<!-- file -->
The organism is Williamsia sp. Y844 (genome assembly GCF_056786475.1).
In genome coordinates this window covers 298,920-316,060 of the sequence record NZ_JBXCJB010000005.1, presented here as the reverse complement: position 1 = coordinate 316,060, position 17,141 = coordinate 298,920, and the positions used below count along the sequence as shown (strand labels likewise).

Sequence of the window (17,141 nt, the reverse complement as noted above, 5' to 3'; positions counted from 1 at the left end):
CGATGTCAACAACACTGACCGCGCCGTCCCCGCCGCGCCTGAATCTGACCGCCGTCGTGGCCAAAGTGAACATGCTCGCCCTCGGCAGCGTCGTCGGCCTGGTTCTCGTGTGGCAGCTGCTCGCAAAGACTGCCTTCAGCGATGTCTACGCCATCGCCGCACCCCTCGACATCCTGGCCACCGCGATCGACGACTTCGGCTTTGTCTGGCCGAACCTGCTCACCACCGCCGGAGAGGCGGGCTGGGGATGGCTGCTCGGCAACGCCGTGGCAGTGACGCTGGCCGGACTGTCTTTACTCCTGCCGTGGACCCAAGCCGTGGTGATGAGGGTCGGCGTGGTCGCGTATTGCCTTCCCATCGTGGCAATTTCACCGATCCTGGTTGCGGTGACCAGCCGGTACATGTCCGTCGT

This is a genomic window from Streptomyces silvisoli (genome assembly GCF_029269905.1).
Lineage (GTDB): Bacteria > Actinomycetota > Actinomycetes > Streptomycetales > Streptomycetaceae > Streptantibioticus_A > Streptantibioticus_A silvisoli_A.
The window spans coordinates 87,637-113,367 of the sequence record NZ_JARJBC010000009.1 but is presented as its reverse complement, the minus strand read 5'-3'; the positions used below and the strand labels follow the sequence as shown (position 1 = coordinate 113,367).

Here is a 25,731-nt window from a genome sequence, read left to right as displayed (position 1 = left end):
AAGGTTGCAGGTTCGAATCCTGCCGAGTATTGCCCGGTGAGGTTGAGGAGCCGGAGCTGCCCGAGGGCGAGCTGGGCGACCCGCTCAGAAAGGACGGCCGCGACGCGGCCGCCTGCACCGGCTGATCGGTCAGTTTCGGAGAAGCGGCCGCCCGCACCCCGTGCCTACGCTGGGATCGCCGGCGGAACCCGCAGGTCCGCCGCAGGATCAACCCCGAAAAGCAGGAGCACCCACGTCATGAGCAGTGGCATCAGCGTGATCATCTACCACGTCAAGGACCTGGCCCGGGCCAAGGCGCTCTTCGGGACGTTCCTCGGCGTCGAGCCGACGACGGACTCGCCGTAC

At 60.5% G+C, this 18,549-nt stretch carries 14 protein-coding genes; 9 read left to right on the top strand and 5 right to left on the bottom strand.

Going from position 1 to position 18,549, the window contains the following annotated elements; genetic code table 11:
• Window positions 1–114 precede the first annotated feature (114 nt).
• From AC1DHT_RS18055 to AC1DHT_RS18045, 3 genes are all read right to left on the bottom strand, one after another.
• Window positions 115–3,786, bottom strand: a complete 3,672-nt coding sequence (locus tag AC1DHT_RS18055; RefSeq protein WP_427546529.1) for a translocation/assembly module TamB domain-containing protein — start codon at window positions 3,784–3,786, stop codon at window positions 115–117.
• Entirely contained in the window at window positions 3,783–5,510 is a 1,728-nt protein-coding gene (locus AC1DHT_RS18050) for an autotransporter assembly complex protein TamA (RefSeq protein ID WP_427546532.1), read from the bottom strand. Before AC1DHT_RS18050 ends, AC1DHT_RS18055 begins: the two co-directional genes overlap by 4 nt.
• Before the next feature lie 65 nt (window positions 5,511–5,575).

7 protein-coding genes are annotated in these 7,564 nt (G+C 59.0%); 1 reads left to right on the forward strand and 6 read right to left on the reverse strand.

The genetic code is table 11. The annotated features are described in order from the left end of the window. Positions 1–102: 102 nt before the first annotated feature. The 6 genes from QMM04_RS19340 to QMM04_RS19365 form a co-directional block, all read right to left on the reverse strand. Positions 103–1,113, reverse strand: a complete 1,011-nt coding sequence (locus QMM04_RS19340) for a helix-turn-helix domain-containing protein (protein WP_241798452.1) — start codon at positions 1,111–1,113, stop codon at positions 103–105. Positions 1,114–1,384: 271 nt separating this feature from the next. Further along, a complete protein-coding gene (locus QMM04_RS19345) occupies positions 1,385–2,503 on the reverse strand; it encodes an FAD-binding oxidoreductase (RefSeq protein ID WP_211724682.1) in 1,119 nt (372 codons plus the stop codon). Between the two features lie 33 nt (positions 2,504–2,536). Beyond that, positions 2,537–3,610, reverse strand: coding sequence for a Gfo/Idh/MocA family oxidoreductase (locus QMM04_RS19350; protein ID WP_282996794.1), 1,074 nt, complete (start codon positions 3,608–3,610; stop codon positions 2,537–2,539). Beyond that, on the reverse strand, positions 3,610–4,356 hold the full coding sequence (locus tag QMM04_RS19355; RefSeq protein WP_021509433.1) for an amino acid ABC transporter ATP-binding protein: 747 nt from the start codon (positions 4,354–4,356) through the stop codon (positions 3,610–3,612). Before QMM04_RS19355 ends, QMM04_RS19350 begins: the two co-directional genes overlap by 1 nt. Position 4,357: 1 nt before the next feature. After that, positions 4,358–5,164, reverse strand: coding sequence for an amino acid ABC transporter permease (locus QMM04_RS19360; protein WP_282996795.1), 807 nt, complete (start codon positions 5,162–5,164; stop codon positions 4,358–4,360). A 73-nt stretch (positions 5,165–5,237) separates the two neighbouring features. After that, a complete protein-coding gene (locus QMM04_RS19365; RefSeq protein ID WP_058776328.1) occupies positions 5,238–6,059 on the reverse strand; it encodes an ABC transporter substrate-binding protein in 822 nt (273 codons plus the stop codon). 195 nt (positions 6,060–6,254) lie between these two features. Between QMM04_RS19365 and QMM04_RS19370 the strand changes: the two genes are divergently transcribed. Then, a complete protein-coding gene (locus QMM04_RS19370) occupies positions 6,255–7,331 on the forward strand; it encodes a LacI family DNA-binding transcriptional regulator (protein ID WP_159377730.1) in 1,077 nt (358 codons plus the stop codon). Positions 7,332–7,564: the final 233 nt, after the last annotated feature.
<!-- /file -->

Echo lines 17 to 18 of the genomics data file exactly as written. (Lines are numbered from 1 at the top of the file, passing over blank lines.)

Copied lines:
7 protein-coding genes are annotated in these 7,564 nt (G+C 59.0%); 1 reads left to right on the forward strand and 6 read right to left on the reverse strand.

The genetic code is table 11. The annotated features are described in order from the left end of the window. Positions 1–102: 102 nt before the first annotated feature. The 6 genes from QMM04_RS19340 to QMM04_RS19365 form a co-directional block, all read right to left on the reverse strand. Positions 103–1,113, reverse strand: a complete 1,011-nt coding sequence (locus QMM04_RS19340) for a helix-turn-helix domain-containing protein (protein WP_241798452.1) — start codon at positions 1,111–1,113, stop codon at positions 103–105. Positions 1,114–1,384: 271 nt separating this feature from the next. Further along, a complete protein-coding gene (locus QMM04_RS19345) occupies positions 1,385–2,503 on the reverse strand; it encodes an FAD-binding oxidoreductase (RefSeq protein ID WP_211724682.1) in 1,119 nt (372 codons plus the stop codon). Between the two features lie 33 nt (positions 2,504–2,536). Beyond that, positions 2,537–3,610, reverse strand: coding sequence for a Gfo/Idh/MocA family oxidoreductase (locus QMM04_RS19350; protein ID WP_282996794.1), 1,074 nt, complete (start codon positions 3,608–3,610; stop codon positions 2,537–2,539). Beyond that, on the reverse strand, positions 3,610–4,356 hold the full coding sequence (locus tag QMM04_RS19355; RefSeq protein WP_021509433.1) for an amino acid ABC transporter ATP-binding protein: 747 nt from the start codon (positions 4,354–4,356) through the stop codon (positions 3,610–3,612). Before QMM04_RS19355 ends, QMM04_RS19350 begins: the two co-directional genes overlap by 1 nt. Position 4,357: 1 nt before the next feature. After that, positions 4,358–5,164, reverse strand: coding sequence for an amino acid ABC transporter permease (locus QMM04_RS19360; protein WP_282996795.1), 807 nt, complete (start codon positions 5,162–5,164; stop codon positions 4,358–4,360). A 73-nt stretch (positions 5,165–5,237) separates the two neighbouring features. After that, a complete protein-coding gene (locus QMM04_RS19365; RefSeq protein ID WP_058776328.1) occupies positions 5,238–6,059 on the reverse strand; it encodes an ABC transporter substrate-binding protein in 822 nt (273 codons plus the stop codon). 195 nt (positions 6,060–6,254) lie between these two features. Between QMM04_RS19365 and QMM04_RS19370 the strand changes: the two genes are divergently transcribed. Then, a complete protein-coding gene (locus QMM04_RS19370) occupies positions 6,255–7,331 on the forward strand; it encodes a LacI family DNA-binding transcriptional regulator (protein ID WP_159377730.1) in 1,077 nt (358 codons plus the stop codon). Positions 7,332–7,564: the final 233 nt, after the last annotated feature.